March 18, 2022
Deidre McCabe, Director, Office of Communications, 410-767-3536
Andy Owen, Deputy Director, Media Relations, 410-767-6491
Maryland Department of Health expands child and adolescent behavioral health crisis services, peer recovery services
$17.7 million in grant funding will support local behavioral health authorities, behavioral health crisis walk-in centers and urgent care centers
Baltimore, MD—The Maryland Department of Health (MDH) today announced two initiatives to expand child and adolescent services, in addition to peer recovery services, to help Marylanders who are experiencing behavioral health crises. Beginning this week, MDH will issue $17.7 million in grant funding among local behavioral health authorities statewide to help increase access to walk-in and urgent care services.
“Crisis service expansion is essential to help reduce strain on hospital systems and make sure individuals are connected with appropriate care,” said MDH Secretary Dennis R. Schrader. “By identifying and addressing gaps in the system, we’re replacing barriers to care with evidence-based practices.”
The number of young people visiting the emergency department for mental health needs—particularly for deliberate self-harm—has increased nationally, according to the Centers for Disease Control and Prevention
(CDC). Rates of childhood mental health concerns and suicide rose steadily between 2010 and 2020, according to the American Academy of Pediatrics
, and the COVID-19 pandemic has intensified the crisis.
The MRSS crisis model—currently operating in Harford County and the greater Mid-Shore region—will expand into Allegany, Garrett, Washington, Frederick, St. Mary's, Calvert and Charles Counties over the next three months, with the goal of expanding into more areas as additional funding is made available.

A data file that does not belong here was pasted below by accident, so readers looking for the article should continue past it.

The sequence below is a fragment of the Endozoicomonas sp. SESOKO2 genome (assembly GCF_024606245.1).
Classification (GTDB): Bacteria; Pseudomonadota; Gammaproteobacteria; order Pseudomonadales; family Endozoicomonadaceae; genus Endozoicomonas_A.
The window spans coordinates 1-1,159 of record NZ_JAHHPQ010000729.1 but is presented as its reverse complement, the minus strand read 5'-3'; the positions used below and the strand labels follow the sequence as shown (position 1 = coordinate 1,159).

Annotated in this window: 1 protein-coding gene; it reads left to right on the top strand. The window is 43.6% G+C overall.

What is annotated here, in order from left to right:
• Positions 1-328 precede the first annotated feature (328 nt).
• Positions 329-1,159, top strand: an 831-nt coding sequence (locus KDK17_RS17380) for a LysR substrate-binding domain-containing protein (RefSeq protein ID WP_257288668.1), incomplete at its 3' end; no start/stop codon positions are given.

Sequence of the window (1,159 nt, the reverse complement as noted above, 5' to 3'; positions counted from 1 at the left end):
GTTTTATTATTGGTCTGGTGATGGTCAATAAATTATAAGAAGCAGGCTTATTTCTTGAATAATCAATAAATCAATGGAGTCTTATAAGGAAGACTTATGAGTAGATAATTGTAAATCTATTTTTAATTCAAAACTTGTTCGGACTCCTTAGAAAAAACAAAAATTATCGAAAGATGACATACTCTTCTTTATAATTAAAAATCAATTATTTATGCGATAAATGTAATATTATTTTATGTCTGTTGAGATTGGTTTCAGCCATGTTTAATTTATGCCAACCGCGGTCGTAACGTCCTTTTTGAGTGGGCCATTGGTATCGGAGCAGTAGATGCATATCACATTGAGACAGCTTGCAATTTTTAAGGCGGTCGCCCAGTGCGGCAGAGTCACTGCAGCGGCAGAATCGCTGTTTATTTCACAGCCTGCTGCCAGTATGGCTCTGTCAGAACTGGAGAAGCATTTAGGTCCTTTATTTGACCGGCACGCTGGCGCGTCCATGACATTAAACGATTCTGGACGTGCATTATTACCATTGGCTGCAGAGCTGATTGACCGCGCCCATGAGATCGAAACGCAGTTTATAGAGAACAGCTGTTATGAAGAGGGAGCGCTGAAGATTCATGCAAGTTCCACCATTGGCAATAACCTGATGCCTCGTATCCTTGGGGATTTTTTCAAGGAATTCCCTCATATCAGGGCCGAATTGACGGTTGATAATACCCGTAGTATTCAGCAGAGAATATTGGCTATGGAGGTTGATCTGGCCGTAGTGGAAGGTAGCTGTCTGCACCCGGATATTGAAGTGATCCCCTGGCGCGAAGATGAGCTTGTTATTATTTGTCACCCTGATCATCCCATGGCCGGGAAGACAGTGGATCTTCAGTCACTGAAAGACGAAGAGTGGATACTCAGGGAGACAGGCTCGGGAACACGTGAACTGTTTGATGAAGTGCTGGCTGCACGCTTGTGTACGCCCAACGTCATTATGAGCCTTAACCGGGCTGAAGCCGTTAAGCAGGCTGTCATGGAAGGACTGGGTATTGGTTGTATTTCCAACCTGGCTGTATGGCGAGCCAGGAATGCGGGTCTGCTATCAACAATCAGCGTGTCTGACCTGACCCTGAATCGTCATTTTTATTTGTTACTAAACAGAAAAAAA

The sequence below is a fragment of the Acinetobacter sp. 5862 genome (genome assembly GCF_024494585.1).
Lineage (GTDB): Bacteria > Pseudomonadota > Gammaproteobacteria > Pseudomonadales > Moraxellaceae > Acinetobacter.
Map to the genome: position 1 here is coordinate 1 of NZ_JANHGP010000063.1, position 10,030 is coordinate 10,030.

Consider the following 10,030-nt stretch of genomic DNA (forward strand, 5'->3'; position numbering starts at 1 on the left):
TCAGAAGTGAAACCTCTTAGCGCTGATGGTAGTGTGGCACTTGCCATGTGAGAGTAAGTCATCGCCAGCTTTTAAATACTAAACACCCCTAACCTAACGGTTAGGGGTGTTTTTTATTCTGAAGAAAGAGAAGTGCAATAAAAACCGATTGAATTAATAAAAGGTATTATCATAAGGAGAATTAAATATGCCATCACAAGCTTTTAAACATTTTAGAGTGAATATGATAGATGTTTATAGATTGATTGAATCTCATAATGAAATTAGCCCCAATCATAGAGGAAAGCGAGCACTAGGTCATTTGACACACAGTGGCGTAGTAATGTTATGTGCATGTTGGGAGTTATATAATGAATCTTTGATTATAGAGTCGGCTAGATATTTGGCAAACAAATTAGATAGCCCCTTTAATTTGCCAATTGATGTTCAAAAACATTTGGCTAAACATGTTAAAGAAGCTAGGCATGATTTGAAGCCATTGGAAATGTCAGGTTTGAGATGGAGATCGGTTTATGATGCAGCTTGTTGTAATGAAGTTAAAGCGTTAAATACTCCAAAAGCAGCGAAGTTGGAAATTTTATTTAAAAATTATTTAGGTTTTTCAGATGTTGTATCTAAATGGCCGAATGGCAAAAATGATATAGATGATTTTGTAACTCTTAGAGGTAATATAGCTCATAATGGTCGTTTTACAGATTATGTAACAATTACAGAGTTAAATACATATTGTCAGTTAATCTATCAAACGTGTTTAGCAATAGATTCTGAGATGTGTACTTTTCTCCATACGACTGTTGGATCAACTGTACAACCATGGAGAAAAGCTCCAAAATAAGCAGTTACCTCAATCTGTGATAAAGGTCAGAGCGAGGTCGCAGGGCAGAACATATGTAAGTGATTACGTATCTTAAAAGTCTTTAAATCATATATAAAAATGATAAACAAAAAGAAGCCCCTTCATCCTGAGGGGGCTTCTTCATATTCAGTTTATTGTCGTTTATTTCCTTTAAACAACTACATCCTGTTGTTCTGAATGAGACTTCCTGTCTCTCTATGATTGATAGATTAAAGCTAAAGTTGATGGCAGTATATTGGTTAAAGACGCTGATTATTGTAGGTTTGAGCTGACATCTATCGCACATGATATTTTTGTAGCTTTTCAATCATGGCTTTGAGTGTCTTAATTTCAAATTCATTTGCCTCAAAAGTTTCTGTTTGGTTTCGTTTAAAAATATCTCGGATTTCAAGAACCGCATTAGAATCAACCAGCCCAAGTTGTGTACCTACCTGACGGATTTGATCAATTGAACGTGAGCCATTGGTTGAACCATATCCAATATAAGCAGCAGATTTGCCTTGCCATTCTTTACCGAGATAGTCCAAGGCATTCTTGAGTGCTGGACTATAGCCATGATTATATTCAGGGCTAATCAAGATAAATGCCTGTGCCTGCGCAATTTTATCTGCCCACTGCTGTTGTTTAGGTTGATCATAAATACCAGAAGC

Peer recovery is an evidence-based approach to help people connect more closely with community-based organizations through shared experiences in recovery. BHA’s crisis peer services expansion will provide $2.3 million in funding from the American Rescue Plan Act Supplemental Mental Health Block Grant
to expand peer recovery support for individuals who use crisis services through behavioral health crisis walk-in centers and urgent care centers.
Using the Peer Crisis Model
, expanding peer crisis services will help connect people who are experiencing a crisis with a Certified Peer Recovery Specialist
to help navigate community-based treatment resources and prevent future crises. Program expansion will initially support more than 1,300 individuals in Harford, Howard, Frederick, St. Mary’s and Worcester Counties. BHA’s goal is to reach up to 12 jurisdictions by 2025.
“A cohesive crisis system is vital to help young people and adults at significantly vulnerable junctures in their lives,” said BHA Deputy Secretary Dr. Aliya Jones. “We are expanding opportunities to ensure people are connected with immediate, appropriate and sustained care.”
People experiencing a mental health crisis, including thoughts of suicide, should contact Maryland’s helpline by calling 211 and pressing 1, texting 898-211, or visiting pressone.211md.org
The Maryland Department of Health is dedicated to protecting and improving the health and safety of all Marylanders through disease prevention, access to care, quality management and community engagement.